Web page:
One outstanding result of the research findings of this book is that a great nationalist, who fought for the independence of this country with Ernest Ikoli, Dr. Nnamdi Benjamin Azikiwe, the Owele-Osowa- Anya of Onitsha, first Nigerian governor-general in 1960 and first President of the Federal Republic of Nigeria, father of Nigerian Nationalism, was adventurously avowed an Ijaw man from Agbere. The claim of the book is categorical; Nnamdi Azikiwe has Lewis Apam, an Ijaw of Agbere in present day Sagbama Local Government Area of Bayelsa West Senatorial district as his biological father. This is counter history that has come to challenge and change the established genetic narrative of the statesman. 

However, the book is not without some blemishes. It has few grammatical, typographical and omission errors. Frankly, the book has no place of publication. Where in Nigeria was this book published? A book of this nature and magnitude deserves full publication identity. Moreover, as a liberal feminist scholar, I wish to state categorically too that the title of this book did not achieve gender balance. Fourteen (14) women occupy spaces of heroism in the book under review, yet they are underrepresented/ declared invisible, subordinated and silenced in the title. Gender balance or gender parity would have been successfully achieved in the title if it were to be “Heroes and Heroines of the Ijaw Nation”. Ijaw Nation may be founded on Patriarchal culture and this may have affected the titling of the book. But in this age of globalisation where cultures die for the growth of stronger cultures, or are improved upon to become stronger, women’s voice of identity seems to have gained global attention; I also note that the classification of the heroes in question is not graphically visible as some of the categories are not arranged in sequential order. For instance, the African scholars and literary icons of Ijaw stock came up in pages 192 with Gabriel Okara, followed by Professor JP Clark on pages 195 to 197 and Professor E. J. Alagoa on pages 198 to 200. Ola Rotimi who walked along same path with the first two literati came only after Chief (Dr.) Mofia Tonjo Akobo on page 230. There is also obvious font size and spacing variations. It is also clear that there is no proper citation of the works referred. This research has not covered the 1888 heroes of the Forcados areas like Chief Taiyan Of Oborotu, the Ondukus and Agias of Ayakoromo who fought Mack Tanger, imperial representative of Sir Goerge Taubman Goldie in the Forcados district, Chief Ambakederemo of Kiagbodo, Pastor P.Z Aginighan, the daring and cerebral FNDIC President, Chief (Dr.) Oboko Bello and a host of other first rate heroes and heroines who were also active participants in this heroic history of Ijaw Nation.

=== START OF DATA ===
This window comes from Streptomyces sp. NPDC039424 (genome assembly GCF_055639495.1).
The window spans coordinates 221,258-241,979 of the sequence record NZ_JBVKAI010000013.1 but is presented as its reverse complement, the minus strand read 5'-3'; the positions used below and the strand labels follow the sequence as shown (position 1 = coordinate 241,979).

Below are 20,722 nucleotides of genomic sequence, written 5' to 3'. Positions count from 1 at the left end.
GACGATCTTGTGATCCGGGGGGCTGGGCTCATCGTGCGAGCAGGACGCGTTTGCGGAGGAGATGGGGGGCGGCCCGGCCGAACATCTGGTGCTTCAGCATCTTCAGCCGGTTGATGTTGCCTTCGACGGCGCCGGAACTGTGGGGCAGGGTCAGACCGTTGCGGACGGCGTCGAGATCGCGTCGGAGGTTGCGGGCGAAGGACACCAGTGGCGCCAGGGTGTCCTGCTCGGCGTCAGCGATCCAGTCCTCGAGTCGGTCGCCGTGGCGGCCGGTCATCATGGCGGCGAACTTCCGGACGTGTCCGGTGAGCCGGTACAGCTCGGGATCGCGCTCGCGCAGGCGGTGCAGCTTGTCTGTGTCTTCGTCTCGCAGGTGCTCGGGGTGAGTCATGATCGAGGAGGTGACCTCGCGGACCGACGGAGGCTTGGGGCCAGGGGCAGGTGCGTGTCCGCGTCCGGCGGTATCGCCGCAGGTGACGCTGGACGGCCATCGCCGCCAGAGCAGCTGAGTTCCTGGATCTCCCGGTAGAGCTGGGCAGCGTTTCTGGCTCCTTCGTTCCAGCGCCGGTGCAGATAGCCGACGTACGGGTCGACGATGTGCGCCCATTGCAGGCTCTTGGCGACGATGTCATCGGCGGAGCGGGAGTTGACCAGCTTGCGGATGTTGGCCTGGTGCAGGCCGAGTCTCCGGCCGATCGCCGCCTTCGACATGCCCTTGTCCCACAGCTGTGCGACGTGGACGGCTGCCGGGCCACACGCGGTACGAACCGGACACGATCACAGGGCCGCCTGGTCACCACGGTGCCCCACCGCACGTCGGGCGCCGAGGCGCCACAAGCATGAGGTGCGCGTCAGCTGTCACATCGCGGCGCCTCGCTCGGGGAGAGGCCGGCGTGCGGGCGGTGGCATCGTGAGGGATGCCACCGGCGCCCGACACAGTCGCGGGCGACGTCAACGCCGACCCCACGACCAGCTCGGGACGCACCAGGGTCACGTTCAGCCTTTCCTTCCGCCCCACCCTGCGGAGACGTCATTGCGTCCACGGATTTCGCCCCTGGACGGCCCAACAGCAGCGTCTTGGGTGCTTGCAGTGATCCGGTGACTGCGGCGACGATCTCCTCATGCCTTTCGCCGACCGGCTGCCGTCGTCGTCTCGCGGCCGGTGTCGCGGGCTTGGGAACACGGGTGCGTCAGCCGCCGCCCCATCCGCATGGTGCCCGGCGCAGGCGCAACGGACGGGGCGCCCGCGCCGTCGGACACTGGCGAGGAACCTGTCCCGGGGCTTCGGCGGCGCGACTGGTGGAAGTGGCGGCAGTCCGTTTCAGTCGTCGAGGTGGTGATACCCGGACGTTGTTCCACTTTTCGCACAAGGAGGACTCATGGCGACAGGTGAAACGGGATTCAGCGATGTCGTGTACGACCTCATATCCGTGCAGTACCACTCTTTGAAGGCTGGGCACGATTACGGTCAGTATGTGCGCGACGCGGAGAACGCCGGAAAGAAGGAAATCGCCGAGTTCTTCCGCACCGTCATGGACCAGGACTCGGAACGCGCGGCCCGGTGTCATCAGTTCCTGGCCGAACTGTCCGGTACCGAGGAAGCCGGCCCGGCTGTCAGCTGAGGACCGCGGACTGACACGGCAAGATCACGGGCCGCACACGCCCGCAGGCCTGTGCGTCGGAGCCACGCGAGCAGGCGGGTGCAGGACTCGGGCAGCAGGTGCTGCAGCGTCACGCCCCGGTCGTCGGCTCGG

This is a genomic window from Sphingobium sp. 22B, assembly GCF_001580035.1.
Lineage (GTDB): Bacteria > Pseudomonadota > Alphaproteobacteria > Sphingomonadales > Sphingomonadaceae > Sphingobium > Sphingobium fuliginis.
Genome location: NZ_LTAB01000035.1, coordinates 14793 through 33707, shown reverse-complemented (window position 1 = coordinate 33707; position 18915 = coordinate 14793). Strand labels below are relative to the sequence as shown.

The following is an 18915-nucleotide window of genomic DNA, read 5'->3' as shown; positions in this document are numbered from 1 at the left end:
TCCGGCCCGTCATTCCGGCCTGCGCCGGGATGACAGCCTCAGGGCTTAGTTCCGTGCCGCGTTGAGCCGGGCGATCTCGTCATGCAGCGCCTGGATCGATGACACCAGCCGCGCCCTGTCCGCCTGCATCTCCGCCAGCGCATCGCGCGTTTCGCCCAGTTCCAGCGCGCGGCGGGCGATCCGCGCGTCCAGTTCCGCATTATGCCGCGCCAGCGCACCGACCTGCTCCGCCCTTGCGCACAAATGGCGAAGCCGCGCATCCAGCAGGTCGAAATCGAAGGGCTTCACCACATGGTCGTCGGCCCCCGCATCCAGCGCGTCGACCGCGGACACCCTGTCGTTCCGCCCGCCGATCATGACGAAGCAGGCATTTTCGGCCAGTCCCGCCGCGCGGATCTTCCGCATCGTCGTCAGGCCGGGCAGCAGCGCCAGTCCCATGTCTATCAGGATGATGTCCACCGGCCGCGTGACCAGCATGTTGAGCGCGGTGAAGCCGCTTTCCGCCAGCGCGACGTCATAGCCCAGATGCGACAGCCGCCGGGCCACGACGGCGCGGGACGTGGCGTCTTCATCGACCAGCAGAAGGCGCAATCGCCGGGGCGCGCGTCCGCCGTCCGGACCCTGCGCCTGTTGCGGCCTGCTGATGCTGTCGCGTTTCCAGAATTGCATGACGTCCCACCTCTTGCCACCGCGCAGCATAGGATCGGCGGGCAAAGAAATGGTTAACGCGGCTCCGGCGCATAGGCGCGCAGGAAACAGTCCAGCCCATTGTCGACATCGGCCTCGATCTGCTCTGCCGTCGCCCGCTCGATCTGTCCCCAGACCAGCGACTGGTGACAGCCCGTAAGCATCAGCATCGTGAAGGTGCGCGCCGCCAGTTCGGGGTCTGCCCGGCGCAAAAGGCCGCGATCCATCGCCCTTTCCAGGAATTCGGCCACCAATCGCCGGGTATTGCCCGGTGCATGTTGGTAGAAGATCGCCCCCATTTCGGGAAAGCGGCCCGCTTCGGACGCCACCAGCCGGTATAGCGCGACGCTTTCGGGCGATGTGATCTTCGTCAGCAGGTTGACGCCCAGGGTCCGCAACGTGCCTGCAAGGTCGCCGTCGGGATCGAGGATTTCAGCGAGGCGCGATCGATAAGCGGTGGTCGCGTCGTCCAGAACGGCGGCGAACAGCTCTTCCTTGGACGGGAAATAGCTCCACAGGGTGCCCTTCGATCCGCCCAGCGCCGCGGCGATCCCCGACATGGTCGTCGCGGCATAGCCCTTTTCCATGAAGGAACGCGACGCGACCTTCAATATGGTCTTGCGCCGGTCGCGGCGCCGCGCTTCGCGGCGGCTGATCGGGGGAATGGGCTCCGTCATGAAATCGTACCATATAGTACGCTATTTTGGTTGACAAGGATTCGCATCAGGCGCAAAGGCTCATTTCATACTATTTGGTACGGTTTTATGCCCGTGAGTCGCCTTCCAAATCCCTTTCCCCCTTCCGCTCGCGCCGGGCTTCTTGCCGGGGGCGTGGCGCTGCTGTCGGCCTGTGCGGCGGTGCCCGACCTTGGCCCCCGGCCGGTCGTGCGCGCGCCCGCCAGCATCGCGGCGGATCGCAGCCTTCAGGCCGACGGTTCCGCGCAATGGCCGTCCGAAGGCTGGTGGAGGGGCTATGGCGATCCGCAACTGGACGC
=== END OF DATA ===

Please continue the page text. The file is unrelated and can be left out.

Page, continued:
The book is a documentation of the Ijaw struggle in all its many margins in personal histories; it highlights the saga of indomitable courage, unflinching determination and shining record of unflagging valour in the 19th, 20th and 21st centuries. The Opobos under king Jaja, the Nembes under King Frederick Williams Koko Mingi VIII, fondly called Ofrimalekeleke. Remarkably, the authors have infectious love for great men of our Ijaw Nation. They wrote with audaciously realistic deportment packed and powered with objective emotions and truth, a book that points to extraordinary successes. The general disposition offered by Heroes of Ijaw Nation… glows strongly and sets your soul up. It is a fetching throwback compendium of Ijaw idols written with absolute commitment and historical appetite which presents round and resounding facts with scientific exactitude. Gesikeme and his team of researchers show their competence as masters of details and historical veracity in tall comprehensible style. They demonstrate evidently that they are masters of the classified virgin stories of heroes and heroines of Ijaw Nation.

I would like to thank Akparakata and his team for giving me the rare privilege and honour to review this book in a prestigious gathering of this magnitude made of the cream dela cream. This is a book for all Ijaws who can read. It is a book that should fly far and fly higher beyond the shores of Nigeria. It is a book the authors should be financially empowered to publish massively in reputable national or international publishing companies, and it should be a collector’s item in private and public libraries in Ijawland. I commend the authors for constructing the road for the documentation of Ijaw heroes and heroines. More kudos await them for bringing our heroes and heroines sharply, profoundly and closer to Ijaw people, people of Nigeria and the world at large.

 Works cited

Akparakata, Gesikeme et.al. Heroes of Ijaw Nation: A biographical Encyclopedia. Gesikeme and sons   integrated services, 2018

Binebai, Benedict. “Thermodynamics in the world of Cinematic imagination”, in Alarinjo. Journal of theatre and media studies Federal University Oye Ekiti, Vol.2.N0.12018.

Boro, David Jasper Natural Law for Successful Living. Yenagoa: Dathel Publishers, 2013

Riverside Webster’s New College Dictionary. New York: Houghton Mifflin Company, 1995